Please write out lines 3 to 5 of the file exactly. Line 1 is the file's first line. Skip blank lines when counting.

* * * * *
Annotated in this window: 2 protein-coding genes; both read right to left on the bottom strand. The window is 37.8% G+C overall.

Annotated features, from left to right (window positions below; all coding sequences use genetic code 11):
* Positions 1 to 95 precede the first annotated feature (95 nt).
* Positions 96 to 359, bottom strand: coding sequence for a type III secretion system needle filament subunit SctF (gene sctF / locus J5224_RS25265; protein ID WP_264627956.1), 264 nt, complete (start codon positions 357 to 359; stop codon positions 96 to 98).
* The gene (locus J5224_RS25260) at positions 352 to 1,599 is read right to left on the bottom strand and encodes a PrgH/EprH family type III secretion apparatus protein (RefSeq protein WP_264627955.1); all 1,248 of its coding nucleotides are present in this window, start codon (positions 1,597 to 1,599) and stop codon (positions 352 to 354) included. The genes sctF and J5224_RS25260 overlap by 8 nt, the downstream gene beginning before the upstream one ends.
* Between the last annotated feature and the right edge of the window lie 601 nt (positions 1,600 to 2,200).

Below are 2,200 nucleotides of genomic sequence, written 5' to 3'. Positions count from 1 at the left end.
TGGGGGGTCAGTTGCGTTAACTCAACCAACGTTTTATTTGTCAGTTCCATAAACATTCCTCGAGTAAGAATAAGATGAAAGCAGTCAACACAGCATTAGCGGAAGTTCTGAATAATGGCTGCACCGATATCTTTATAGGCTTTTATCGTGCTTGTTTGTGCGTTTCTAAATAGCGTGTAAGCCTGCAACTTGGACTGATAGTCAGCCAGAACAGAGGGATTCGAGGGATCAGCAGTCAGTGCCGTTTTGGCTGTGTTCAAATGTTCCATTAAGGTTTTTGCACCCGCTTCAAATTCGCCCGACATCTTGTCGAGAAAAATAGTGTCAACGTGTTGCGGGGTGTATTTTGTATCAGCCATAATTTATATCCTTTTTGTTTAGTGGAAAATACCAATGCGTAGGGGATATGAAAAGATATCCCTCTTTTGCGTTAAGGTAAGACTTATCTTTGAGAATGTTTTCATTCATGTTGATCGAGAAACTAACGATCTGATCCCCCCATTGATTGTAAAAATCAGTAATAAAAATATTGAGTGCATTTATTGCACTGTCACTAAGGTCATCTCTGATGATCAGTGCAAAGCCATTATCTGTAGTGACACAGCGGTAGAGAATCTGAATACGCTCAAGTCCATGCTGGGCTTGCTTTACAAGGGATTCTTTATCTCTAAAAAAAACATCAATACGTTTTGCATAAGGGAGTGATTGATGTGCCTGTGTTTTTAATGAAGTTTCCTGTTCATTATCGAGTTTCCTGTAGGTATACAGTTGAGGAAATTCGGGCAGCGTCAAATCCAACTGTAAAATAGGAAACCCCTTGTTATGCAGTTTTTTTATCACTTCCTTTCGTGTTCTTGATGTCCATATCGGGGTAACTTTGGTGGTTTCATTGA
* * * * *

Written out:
* Positions 1 to 95 precede the first annotated feature (95 nt).
* Positions 96 to 359, bottom strand: coding sequence for a type III secretion system needle filament subunit SctF (gene sctF / locus J5224_RS25265; protein ID WP_264627956.1), 264 nt, complete (start codon positions 357 to 359; stop codon positions 96 to 98).
* The gene (locus J5224_RS25260) at positions 352 to 1,599 is read right to left on the bottom strand and encodes a PrgH/EprH family type III secretion apparatus protein (RefSeq protein WP_264627955.1); all 1,248 of its coding nucleotides are present in this window, start codon (positions 1,597 to 1,599) and stop codon (positions 352 to 354) included. The genes sctF and J5224_RS25260 overlap by 8 nt, the downstream gene beginning before the upstream one ends.